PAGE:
Speaking at the launch of the Night Walks campaign, Averil Power, Chief Executive, Irish Cancer Society, said: “The Night Nursing service allows cancer patients to remain in their own home during their last days. The Night Nurses are there through the night, keeping the patient comfortable, while also supporting family members during a very difficult time. As the service is almost entirely donation-funded, we rely on the support of Boots staff and customers to ensure we can be there for more families in need of this crucial care.”



The Irish Cancer Society has issued a warning to the public regarding the potential dangers associated with the fake tan injection, Melanotan.

The substance is banned under Irish law, though it can be easily purchased online, and there are even reports of it being sold in certain gyms and tanning shops around the country.

According to reports, one in 10 people using the HSE needle exchange programme are using the illicit product.

Originally designed as a treatment for skin cancer, the product has since been marketed toward those seeking the perfect tan.

Users of Melanotan often suffer severe side-effects such as high-blood pressure and flu-like symptoms as well as acne and black blotches on the skin.

Kevin O'Hagan from the Irish Cancer Society has warned of the dangers:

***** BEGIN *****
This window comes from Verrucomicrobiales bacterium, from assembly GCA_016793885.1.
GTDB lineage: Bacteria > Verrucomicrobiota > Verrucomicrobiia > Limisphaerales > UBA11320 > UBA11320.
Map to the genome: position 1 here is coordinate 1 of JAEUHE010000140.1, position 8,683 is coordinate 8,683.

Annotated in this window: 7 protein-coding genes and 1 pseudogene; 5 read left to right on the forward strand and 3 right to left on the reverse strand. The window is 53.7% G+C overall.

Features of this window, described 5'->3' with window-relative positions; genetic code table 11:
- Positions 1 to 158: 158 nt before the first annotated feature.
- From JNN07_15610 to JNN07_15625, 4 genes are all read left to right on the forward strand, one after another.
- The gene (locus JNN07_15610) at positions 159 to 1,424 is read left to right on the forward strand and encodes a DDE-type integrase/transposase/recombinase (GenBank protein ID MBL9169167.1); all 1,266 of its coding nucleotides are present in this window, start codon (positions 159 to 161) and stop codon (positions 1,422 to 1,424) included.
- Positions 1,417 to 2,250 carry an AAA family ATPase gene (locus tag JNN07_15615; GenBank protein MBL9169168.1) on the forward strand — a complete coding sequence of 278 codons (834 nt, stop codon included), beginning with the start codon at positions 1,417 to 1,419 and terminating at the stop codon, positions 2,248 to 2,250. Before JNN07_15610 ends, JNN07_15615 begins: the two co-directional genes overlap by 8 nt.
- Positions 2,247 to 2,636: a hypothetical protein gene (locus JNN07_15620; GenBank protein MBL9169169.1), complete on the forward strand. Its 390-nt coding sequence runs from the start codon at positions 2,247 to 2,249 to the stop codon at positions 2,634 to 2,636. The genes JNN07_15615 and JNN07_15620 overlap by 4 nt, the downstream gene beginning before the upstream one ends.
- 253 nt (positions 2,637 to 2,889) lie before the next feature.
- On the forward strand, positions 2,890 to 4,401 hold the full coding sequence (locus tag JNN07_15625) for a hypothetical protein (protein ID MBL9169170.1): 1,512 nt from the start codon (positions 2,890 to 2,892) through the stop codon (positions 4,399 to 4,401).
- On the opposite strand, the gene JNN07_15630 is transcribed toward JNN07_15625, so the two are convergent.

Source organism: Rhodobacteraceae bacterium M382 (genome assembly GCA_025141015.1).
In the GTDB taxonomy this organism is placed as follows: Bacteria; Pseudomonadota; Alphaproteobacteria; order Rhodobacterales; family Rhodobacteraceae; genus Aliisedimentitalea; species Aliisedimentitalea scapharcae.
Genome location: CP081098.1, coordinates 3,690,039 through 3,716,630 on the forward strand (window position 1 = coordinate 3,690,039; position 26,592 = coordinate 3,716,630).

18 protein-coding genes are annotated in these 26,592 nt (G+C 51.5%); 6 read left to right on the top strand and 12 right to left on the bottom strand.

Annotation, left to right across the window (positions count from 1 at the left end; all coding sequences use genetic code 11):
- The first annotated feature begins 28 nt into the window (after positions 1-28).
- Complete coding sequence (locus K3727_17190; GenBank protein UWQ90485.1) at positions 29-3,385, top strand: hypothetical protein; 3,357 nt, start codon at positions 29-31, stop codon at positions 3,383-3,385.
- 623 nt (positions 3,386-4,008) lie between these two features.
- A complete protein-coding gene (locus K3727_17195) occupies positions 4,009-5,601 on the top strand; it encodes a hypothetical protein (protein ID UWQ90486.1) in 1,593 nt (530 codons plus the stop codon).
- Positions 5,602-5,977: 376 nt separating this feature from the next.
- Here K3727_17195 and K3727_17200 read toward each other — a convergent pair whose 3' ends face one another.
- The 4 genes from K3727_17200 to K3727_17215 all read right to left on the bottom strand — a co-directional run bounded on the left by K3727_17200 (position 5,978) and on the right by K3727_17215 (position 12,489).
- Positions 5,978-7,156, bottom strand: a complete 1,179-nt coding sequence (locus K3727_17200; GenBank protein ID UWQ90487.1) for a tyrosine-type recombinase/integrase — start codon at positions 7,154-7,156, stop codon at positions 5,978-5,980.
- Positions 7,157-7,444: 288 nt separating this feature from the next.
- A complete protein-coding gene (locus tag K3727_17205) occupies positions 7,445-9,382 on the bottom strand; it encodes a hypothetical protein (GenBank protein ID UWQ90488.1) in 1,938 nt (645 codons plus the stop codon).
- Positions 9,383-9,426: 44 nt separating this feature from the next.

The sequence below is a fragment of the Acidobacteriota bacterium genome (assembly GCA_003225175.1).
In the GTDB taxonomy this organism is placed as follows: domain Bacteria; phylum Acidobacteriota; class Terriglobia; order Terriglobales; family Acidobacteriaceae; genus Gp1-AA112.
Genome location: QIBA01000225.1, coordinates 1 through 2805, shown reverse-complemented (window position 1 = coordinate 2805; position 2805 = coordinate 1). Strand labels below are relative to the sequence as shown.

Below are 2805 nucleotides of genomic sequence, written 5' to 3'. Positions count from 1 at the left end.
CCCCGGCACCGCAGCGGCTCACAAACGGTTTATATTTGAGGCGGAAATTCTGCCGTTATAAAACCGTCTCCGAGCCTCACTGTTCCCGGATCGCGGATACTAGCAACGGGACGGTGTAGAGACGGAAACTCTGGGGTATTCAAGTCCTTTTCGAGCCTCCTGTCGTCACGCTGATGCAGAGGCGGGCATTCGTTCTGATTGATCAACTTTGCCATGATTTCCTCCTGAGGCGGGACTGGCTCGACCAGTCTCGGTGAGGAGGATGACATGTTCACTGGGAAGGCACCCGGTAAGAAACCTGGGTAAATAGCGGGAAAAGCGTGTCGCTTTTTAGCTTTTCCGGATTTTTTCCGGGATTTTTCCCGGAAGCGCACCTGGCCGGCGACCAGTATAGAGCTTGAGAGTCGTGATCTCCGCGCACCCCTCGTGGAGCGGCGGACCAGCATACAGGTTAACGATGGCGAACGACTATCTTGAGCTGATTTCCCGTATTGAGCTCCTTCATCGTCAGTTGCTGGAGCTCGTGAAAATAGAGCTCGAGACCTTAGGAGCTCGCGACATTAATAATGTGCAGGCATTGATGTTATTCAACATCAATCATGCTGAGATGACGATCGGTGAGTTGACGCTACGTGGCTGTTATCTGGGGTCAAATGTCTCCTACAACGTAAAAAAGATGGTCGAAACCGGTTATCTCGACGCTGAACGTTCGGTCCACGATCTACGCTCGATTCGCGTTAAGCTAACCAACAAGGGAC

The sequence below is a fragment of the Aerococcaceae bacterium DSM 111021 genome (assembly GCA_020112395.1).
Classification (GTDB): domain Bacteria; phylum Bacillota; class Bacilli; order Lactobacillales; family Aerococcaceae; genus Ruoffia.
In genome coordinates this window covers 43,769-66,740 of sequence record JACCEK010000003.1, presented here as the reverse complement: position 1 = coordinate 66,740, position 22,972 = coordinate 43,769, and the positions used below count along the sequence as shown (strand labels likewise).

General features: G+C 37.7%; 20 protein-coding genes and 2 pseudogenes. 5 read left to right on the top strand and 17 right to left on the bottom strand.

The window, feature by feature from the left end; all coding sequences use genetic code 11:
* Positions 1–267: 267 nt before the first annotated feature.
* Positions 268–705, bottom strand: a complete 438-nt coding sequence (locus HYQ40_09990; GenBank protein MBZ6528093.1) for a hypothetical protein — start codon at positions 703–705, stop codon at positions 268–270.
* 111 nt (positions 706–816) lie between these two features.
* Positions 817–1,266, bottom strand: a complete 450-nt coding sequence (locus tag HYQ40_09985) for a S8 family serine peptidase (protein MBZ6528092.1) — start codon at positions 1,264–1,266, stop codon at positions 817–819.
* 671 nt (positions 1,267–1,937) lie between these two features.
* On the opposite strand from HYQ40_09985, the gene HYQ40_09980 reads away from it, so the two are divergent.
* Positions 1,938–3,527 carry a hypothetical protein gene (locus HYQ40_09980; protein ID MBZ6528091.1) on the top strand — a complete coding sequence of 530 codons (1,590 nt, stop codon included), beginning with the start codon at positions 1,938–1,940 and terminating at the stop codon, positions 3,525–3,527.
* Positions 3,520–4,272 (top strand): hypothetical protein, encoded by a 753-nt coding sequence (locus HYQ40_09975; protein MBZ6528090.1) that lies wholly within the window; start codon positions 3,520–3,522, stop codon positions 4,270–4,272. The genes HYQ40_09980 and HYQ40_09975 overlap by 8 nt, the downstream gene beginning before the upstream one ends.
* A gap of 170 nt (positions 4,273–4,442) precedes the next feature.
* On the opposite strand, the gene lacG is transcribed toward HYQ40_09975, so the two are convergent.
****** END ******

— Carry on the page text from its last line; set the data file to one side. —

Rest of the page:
"The difficulty is it's an illegal substance and it's highly dangerous. Some of the reports we're hearing in relation to the side effects, that range from sickness right through to a link to melanoma skin cancer, really can cause a lot of difficulties for someone," he said.

"[The side effects] range from sickness, acne, high blood pressure, people often get flu-like symptoms when using it. We've heard reports of people getting body swelling and dark, black blotches on their skin and freckles getting brown."


The Irish Cancer Society are calling for additional efforts and investment to improve the uptake of the HPV (Human Papillomavirus) vaccination programme, after some controversial reports caused the amount of people choosing to get vaccinated to fall rapidly.

According to the society, the latest report from the National Cancer Registry, highlights an “urgent need for increased investment to prevent unnecessary deaths.”

Over 400 people are diagnosed with cancers caused by HPV in Ireland each year, and sadly, the disease claims up to 130 lives annually.